Will mass shooting at Texas church prompt 'serious soul-searching'?

The attack may be the deadliest targeting a congregation in U.S. history.
November 7, 2017
Crosses for Texas church
Kenneth and Irene Hernandez on November 6 visit a memorial placed near the scene of a shooting at the First Baptist Church of Sutherland Springs, Texas, the previous day. AP Photo/Eric Gay.

(The Christian Science Monitor) On a normal day in Sutherland Springs, Texas, all there is to fill the country air is the barks of local dogs and the hum of cars passing by. Indeed, locals say you can drive through this town of several hundred without even noticing you did.

But Sunday was not a normal day here. Instead, a lone gunman shattered the town’s tranquility with a hail of bullets that left at least 26 dead and 20 wounded in the First Baptist Church. Neighbors chased the gunman away and found him dead in his crashed car in the next county.

The tragedy in a close-knit, rural town shows that in America, while a town may not have a single traffic light, it can still have a mass shooting.

“It’s a peaceful town; everyone knows everyone,” said Rita Serna, who grew up in Sutherland Springs and sang her first solo in the First Baptist Church. “It’s sad, disturbing, unbelievable, . . . but possible in today’s times.”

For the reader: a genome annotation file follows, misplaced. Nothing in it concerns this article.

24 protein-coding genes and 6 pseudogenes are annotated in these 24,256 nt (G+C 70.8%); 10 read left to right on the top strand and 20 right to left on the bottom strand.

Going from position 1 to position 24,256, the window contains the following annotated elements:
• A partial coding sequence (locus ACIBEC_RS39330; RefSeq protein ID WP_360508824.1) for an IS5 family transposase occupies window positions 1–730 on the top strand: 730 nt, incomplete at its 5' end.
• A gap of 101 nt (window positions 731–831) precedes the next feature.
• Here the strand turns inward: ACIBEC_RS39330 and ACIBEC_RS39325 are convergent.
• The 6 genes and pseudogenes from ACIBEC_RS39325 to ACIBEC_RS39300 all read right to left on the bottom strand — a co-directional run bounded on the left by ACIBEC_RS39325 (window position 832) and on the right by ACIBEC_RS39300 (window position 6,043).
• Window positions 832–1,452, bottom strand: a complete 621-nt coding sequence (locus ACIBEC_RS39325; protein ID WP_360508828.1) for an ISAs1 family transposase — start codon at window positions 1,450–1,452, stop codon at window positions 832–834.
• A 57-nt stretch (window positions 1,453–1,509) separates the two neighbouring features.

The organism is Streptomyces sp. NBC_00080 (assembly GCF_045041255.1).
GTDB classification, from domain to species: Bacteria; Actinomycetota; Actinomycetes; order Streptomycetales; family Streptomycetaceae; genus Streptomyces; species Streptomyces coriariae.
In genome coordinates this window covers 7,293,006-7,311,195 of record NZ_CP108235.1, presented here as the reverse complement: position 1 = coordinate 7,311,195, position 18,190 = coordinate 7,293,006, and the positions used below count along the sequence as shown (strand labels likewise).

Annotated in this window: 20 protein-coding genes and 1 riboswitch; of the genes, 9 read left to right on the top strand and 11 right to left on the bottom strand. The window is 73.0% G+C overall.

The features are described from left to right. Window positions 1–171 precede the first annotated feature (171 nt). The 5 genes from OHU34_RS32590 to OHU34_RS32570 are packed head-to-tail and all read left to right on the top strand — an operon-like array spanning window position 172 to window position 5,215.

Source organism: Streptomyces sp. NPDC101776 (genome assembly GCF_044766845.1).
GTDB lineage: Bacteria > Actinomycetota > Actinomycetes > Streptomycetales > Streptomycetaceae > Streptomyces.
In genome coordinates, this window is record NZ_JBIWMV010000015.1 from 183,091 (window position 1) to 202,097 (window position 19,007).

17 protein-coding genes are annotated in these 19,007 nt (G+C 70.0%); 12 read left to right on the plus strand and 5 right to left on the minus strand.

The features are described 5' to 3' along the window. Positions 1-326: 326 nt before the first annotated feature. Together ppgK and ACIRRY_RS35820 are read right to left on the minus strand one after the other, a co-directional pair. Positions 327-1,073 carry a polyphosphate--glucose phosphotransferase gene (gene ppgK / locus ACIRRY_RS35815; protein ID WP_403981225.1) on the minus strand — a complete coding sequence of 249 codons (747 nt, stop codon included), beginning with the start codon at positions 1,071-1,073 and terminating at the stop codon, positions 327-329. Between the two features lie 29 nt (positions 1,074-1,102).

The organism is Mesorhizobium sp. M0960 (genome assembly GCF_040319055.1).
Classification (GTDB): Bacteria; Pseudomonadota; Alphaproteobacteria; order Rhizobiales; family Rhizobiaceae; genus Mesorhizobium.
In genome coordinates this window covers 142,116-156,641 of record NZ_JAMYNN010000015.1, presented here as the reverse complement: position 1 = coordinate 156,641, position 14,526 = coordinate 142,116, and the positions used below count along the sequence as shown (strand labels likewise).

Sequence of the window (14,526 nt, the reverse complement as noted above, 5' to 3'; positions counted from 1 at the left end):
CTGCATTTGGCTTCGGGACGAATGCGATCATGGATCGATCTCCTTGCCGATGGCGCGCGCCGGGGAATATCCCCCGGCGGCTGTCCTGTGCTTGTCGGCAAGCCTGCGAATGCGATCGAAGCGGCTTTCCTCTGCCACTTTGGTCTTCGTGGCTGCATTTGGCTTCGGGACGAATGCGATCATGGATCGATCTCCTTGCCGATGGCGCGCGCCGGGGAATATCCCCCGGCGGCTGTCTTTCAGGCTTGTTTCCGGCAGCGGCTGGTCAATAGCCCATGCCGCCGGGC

As many Texans proudly point out, church life permeates much of Texas culture. And while it has more than 200 megachurches and dozens of evangelical colleges and universities, churches like First Baptist Church of Sutherland Springs still define the daily rhythms of life in many rural Texas communities, local pastors say.

“It’s the kind of little church my dad pastored when I was growing up as a kid,” said Bob Roberts, a Texas native who now pastors the 3,000-member NorthWood Church, an evangelical congregation in Keller. “These are the people who make Texas what it is: small towns, rural, hardworking people.”

At the end of the 11 a.m. worship service, officials say, Devin Patrick Kelley of New Braunfels opened fire on the congregation with a Ruger semi-automatic rifle, before being shot at by a local man and fleeing in his car. Pursued by locals, he crashed his car a few miles away and was found dead. Kelley’s in-laws attended the church, according to reports, and officials said the shooting arose from a “domestic situation.”

Kelley, a former member of the Air Force who was court-martialed in 2012 for assaulting his wife and child and later kicked out of the service, was not legally allowed to own a gun, according to both U.S. and Texas law. Gov. Greg Abbott said Kelley was denied a right-to-carry license, but reports say he purchased the Ruger at a San Antonio gun shop.

The worst mass shooting in Texas history has left a gaping hole in this community about 35 miles east of San Antonio. Among the dead were eight people spanning three generations of a single family. The teenage daughter of the church’s pastor was among those killed.

Leslie Ward lost three family members in the shooting, two of them children. Another child in the family was wounded.